Hawaii-Tahiti Cruise 9/25 to 9/30 - Sea days

Boarded the ship in the early afternoon.  Checked out the cabin. Unpacked. Had a late lunch. Started getting oriented to the many different areas on the ship. There was a big to-do for the sailaway, everyone gathered on the stern deck and we watched San Diego, and the mainland, fade off into the distance as we go forward into the open seas. Exciting.

Not having sailed this route before, I was a little surprised to see how cloudy it was on the way to Hawaii. It was cool for the first couple of days at sea. We were leaving from 32º 42'N (San Diego) heading for about 21º N (Honolulu).  San Diego not much different from my home, Ventura area, at 34º 12'N. It warmed up in a few days as we moved further south.

The captain of the Statendam is Jack van Coevorden.....Captain Jack. Who could have guessed..  At 4:15 we were all engaged in the lifeboat drill. Those life vests are hard and stiff, and uncomfortable on the boobies!  

At 5:15 they were casting off the mooring lines. We were setting sail for Hawaii.  The next stop would be Hilo, on the big island, 5  days away. They said they were traveling at a speed of 20 knots on this leg of the cruise. One knot equals 1 Nautical mile. A nautical mile is 1.15 statute miles, so we were going about 23 statute miles per hour. Doesn't seem very fast, does it?

Our next night at sea is a formal night. There are going to be 7 more formal nights on this cruise. It is fun to dress up, occasionally.  I am not sure what its going to be like to dress up 8 times in a month! Got some great pictures for this first formal night though. Good photographer.

I got right down to business  the next sea day and booked a facial at the spa. The spa has been newly designed/decorated in the last few years, and is a very plush and lovely spot on the ship. I asked my esthetician to figure out what my skin is doing now and how I need to care for it.  The nice little lady who did the facial ( they seem all to be from South Africa on this ship) told me that my skin is  still oily, but dehydrated. This matches my suspicions about my skin, even tho I am almost 60, I think it still oily, and is not dry skin, but something else is going on, so the dehydration sounds very plausible....  so I succumb and purchase the skin care products recommended. The products work and the skin looks 10 or 20  years younger (more about this later).

A few days into the cruise there is a presentation by a guest chef. The ship had a Culinary Arts facility, very nice for these extended sea days.  Chef Mavro from Honolulu is onboard, and he is a founding member of Hawaii Regional Cuisine, and holds the James Beard Foundation award. His lecture, he is hard to understand, but he is cute and excitable, in a French way. He's from Marsielles originally, now lives in Hawaii.  He is almost Italian in his gestures, waving his arms and hands around, getting perturbed at his own comments. We who attend his cooking demonstration all get a bite of the appetizer he prepares, and are very appreciative of the tastes and flavors, regardless of the gesticulations. His restaurant is rated as one of the Top Ten in the World, by Fodor's.  A must do when we reach Honolulu.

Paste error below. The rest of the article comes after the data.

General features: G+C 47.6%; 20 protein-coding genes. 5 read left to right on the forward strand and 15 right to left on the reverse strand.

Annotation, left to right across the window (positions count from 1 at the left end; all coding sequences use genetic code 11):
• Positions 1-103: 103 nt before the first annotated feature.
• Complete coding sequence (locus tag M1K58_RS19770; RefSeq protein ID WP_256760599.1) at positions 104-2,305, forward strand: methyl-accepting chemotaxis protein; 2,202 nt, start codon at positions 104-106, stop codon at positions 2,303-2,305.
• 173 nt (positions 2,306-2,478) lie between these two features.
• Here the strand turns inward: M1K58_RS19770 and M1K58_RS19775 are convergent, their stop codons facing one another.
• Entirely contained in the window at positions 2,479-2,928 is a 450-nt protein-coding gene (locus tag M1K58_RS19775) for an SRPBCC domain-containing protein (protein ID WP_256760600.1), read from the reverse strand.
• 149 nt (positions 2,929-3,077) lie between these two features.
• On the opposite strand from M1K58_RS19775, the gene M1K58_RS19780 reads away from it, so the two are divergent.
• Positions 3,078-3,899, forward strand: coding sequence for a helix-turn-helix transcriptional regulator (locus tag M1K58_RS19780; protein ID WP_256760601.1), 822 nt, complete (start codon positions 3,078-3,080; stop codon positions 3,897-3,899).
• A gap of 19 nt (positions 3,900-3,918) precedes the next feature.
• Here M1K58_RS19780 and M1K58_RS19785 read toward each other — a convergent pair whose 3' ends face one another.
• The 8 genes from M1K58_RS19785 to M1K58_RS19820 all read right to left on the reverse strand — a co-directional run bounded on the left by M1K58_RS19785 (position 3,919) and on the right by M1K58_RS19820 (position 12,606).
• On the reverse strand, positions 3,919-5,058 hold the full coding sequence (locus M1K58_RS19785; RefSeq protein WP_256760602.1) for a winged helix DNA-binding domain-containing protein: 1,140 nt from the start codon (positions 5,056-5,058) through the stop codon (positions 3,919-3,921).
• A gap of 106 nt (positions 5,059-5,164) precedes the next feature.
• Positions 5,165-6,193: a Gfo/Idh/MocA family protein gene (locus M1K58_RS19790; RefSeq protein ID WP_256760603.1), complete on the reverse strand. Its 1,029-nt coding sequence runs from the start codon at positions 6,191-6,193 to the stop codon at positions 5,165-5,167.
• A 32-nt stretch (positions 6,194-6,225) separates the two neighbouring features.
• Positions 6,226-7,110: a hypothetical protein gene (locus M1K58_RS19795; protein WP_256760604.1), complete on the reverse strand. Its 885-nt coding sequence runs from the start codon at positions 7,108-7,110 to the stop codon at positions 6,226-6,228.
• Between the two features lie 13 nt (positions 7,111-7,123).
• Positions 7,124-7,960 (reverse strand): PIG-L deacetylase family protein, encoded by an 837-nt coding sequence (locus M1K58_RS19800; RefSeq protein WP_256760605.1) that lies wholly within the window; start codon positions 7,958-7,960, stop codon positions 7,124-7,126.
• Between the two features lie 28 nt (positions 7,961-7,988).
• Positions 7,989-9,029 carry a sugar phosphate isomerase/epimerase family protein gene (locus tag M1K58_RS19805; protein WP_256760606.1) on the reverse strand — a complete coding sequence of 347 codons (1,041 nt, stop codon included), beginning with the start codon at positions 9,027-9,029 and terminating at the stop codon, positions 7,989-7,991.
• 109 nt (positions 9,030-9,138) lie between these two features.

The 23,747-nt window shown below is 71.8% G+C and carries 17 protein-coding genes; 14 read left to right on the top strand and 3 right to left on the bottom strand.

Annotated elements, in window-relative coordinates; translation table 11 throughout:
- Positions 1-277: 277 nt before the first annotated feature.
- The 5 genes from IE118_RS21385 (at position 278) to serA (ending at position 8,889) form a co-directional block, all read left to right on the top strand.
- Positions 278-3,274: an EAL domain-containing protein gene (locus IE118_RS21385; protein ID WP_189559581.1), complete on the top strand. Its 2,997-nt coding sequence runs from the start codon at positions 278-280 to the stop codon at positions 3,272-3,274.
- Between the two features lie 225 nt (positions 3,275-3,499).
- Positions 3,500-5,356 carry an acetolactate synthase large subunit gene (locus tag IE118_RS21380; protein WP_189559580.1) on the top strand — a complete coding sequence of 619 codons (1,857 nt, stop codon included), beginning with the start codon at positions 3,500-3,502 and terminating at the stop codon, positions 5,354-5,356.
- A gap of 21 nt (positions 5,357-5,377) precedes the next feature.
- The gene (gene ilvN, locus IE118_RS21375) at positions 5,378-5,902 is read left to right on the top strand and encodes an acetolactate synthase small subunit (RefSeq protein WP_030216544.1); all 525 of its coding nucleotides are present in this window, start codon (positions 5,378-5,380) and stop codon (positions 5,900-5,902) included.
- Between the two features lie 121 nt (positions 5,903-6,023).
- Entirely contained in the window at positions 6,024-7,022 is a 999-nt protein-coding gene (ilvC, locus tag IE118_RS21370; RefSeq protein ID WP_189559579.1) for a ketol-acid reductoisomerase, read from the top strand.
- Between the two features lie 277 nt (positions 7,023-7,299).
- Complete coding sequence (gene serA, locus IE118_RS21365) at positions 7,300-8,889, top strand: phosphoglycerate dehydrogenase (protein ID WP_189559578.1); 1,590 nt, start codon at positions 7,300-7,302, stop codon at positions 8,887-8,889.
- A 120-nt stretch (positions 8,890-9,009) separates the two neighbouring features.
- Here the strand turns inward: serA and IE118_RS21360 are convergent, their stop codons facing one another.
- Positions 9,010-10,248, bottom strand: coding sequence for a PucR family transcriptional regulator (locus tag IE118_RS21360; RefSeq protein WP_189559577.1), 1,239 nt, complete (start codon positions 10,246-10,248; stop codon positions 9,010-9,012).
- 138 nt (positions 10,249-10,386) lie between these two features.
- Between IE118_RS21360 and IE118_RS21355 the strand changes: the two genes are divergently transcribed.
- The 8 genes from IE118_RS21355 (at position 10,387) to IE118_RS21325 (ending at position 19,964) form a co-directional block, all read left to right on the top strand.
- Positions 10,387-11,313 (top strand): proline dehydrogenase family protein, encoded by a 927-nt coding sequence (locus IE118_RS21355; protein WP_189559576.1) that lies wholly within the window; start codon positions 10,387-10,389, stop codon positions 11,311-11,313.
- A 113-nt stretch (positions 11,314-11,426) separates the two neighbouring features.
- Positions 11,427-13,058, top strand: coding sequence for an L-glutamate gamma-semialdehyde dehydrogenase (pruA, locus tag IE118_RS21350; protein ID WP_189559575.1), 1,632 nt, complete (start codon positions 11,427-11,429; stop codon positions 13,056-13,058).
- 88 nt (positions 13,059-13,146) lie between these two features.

Exercising at sea. There is a fantastic gym on the ship. Most of the people go for the treadmills, leaving the weight equipment open.  Funny. On the Promenade deck, it takes 4 laps to equal a mile, so 6 laps or more takes the place of a treadmill, and the alternate days are the weight machines.  The view from the gym is spectacular. Glass front and sides,  looking forward over the bow. Boy, you can't get that at home.


 

Next, I sucker in for a reflexology treatment at the spa. The girl is nice and sincere about what she believes, but all I'm interested in is the foot massage aspect of this treatment! She explains how foot reflexology will affect different organs and body parts - Yada, yada, yada.  It feels fantastic on the feet and ankles. And I bet that's all its good for, but heck, that's worth it to me. She tells me to drink lots of water over the rest of the day to flush toxins.

Next day I find out I've got a cold or virus going on. I get really sick with a sore throat and congested ears, etc.  A couple days later, I go to the ship's doc and tell him I think I need antibiotics.  He checks everything, asks me questions, and then agrees, antibiotics. I gave him the short version, I am well versed in clinical diagnosis..  Well, whatever it was the antibiotics seemed to kick it back pretty well.  Throughout the rest of the cruise I watched passenger after passenger succumb to this and be sick for quite a few days with upper respiratory problems. I was glad that he listened to me and agreed with me on the treatment. Most of the other folks do not fare so well or recover within a day or so like I did.

We are nearing our first port. Hilo, Hawaii. Tomorrow morning,  Sept. 30. I had the pleasure of vacationing in Hilo a couple of years ago. Stayed for two weeks. Always cloudy and drizzly there, but warm and beautiful.